Group art exhibitions created specifically to highlight the achievements of women (or any other population subset, for that matter) occupy shaky existential ground. Segregating women into their own exhibitions forces them further outside a mainstream position. And a show title like Women to Watch 2012: Focus on Fiber & Textiles doesn't help. That cumbersome name has a vaguely yearbooklike feel, as though one might open the brochure to find head shots of participating artists rather than photos of their works.
But in today's war-on-women media climate, where reproductive rights and equal pay are still hotly debated, maybe some female solidarity is what we need. And it's a testament to the smarts, skills and talents of the exhibiting artists that this show isn't buried under the weight of politically charged activism and the loaded symbols of its focus medium. Instead, the work is fresh and conveys the distinctive individual sensibilities and interests of each artist, despite some broad themes.
Sponsored by the National Museum of Women in the Arts, a Washington, D.C.–based institution dedicated to the artistic achievements of women, Women to Watch features pieces by five local artists who create using the requisite media. (A single artist from the group represents the region in a group exhibition in Washington this fall.)
The NMWA's membership brochure (available in the Epsten Gallery) relates the tale of a trip to Europe that Wallace F. Holladay and Wilhelmina Cole Holladay took in the 1960s, when the couple first encountered paintings by 17th-century Flemish artist Clara Peeters. As the NMWA's development department tells it, upon the couple's return, they "discovered that none of the leading art history textbooks referenced Peeters or any other female artist." Wilhelmina established the museum in 1981 as a tool to develop a revisionist history of art — one that included women.
Fiber arts, in particular, played an important role in that expanded version of art history. Textile art, long categorized as a craft (and, therefore, held in lower regard than painting or sculpture), was traditionally women's work. With their rich history and politically loaded status, fiber and textiles proved to be effective media for artists looking to challenge traditional roles, and became fertile ground for scholars seeking women whose artistic output had escaped notice.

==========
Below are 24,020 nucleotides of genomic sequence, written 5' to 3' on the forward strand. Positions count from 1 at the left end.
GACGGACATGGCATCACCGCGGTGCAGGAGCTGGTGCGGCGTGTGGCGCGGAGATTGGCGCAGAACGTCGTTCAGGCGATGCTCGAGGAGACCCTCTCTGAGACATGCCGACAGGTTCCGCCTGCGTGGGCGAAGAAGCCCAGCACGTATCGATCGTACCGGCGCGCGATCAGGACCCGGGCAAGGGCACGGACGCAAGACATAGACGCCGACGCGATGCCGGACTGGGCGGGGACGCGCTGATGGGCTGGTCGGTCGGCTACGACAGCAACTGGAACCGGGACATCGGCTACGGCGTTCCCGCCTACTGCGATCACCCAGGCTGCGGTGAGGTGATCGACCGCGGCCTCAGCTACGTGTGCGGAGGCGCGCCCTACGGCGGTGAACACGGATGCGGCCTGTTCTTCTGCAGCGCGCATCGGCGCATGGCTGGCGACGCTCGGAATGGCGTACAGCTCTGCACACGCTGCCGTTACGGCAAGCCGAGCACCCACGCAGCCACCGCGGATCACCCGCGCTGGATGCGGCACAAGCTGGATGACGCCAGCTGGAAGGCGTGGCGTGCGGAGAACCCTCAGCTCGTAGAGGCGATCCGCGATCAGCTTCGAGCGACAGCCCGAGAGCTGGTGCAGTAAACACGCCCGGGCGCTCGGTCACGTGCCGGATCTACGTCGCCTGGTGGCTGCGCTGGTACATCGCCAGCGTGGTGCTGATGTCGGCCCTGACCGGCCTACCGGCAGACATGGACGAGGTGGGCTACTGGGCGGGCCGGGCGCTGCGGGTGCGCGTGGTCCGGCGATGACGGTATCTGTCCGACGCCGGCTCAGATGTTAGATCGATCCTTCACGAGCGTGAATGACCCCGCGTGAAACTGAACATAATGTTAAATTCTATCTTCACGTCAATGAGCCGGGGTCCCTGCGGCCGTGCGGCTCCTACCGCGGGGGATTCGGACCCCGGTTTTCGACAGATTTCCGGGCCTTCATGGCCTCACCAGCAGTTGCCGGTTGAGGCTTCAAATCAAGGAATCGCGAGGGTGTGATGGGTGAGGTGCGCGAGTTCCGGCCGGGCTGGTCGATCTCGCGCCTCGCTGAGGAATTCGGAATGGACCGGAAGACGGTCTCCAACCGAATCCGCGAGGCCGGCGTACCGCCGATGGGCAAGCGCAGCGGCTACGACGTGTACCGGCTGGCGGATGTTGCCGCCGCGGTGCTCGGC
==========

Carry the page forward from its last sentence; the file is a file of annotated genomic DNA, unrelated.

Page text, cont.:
Sonié Ruffin and Debra M. Smith represent those more traditional textile media with their eye-catching quilts. Tracy Krumm, Jessica Kincaid and Marcie Miller Gross instead use unexpected materials: glass beads; crocheted brass, copper and nickel; blocks of industrial felt. Gross' work recalls minimalism, one of the most macho art-historical movements, which used a visual vocabulary of stripped-down forms purged of adornment or personal touch. Her slabs of industrial felt deny fabric's traditional ties to decoration and domestic comfort.
Kincaid's beaded re-creations of nature photographs dazzlingly reflect the same gallery light that Gross' woolly felt absorbs. Her delicate portraits of the fleeting beauty of blossoms and of sunlight flickering through branches are pure pleasure to take in.
Krumm, whose work travels to Washington in the fall, presents sculptures that together form a study in opposites. She crochets thin metal wires to create an intricate fabric (like a chicken coop), which she uses to shape airy forms supported by heavy books, blades and other found-metal objects. The results are simultaneously whimsical and sinister, sturdy and fragile, comforting and discomforting.
The complexities inherent in Krumm's work reflect the vibrant, varying nature of the other pieces on display. This is artwork that overcomes the bland, unfocused rubric imposed on it by the exhibition's name. There's more here than "women" and "fiber" and the quotation marks around those words.